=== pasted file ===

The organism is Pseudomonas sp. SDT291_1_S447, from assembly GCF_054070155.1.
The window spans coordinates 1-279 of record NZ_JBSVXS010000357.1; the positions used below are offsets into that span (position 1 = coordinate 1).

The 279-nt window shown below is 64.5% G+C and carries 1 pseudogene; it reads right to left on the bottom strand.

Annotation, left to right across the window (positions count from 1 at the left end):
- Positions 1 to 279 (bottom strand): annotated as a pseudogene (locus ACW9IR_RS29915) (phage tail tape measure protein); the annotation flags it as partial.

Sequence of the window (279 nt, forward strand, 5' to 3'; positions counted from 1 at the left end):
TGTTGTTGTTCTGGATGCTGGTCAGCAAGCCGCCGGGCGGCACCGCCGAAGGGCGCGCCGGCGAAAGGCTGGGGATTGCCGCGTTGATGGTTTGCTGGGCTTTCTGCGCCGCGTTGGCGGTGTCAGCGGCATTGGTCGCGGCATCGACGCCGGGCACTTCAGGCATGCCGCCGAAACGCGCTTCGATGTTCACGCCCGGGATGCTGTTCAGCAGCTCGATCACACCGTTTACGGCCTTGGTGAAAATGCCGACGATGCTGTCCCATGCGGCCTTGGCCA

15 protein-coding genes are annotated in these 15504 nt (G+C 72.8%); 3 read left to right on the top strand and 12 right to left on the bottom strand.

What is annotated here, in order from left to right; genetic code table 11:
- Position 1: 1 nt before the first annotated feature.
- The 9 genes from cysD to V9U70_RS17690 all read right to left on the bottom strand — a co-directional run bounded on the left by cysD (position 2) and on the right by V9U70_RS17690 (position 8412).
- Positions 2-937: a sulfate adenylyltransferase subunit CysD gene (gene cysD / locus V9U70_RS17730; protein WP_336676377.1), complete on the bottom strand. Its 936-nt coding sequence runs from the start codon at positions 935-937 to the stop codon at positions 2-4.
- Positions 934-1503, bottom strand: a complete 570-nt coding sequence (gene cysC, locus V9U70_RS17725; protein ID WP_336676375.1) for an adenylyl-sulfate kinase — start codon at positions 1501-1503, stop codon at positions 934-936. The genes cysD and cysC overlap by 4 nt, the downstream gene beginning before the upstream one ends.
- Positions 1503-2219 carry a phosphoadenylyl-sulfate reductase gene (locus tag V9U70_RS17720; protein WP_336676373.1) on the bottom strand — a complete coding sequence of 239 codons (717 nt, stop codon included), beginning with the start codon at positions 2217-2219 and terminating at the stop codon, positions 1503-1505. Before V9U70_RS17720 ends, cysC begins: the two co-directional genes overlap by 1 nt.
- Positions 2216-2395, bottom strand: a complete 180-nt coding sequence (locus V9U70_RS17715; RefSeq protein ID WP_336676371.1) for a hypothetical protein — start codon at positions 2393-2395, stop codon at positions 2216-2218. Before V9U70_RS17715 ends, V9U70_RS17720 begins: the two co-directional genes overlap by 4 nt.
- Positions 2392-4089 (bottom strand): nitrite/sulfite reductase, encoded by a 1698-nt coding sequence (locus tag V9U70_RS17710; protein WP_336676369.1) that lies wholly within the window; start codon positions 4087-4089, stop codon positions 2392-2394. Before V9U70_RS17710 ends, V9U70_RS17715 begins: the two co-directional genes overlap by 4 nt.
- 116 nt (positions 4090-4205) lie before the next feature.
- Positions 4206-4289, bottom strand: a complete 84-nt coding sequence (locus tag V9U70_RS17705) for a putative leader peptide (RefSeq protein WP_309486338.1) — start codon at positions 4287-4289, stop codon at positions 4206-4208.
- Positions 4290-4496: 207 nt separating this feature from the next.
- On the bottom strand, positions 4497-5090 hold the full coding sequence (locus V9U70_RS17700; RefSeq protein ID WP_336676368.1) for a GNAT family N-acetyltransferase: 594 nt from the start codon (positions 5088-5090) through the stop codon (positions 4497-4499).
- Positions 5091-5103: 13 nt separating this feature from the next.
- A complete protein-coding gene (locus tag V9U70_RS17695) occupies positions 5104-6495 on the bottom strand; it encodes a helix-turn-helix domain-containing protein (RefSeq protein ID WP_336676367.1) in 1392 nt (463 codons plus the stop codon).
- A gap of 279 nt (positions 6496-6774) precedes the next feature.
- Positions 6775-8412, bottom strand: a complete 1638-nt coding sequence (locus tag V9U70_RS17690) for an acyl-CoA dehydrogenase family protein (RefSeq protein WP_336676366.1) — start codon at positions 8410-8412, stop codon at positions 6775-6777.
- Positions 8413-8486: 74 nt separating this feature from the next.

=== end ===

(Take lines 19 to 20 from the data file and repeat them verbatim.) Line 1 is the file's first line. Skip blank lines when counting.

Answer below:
- Positions 4290-4496: 207 nt separating this feature from the next.
- On the bottom strand, positions 4497-5090 hold the full coding sequence (locus V9U70_RS17700; RefSeq protein ID WP_336676368.1) for a GNAT family N-acetyltransferase: 594 nt from the start codon (positions 5088-5090) through the stop codon (positions 4497-4499).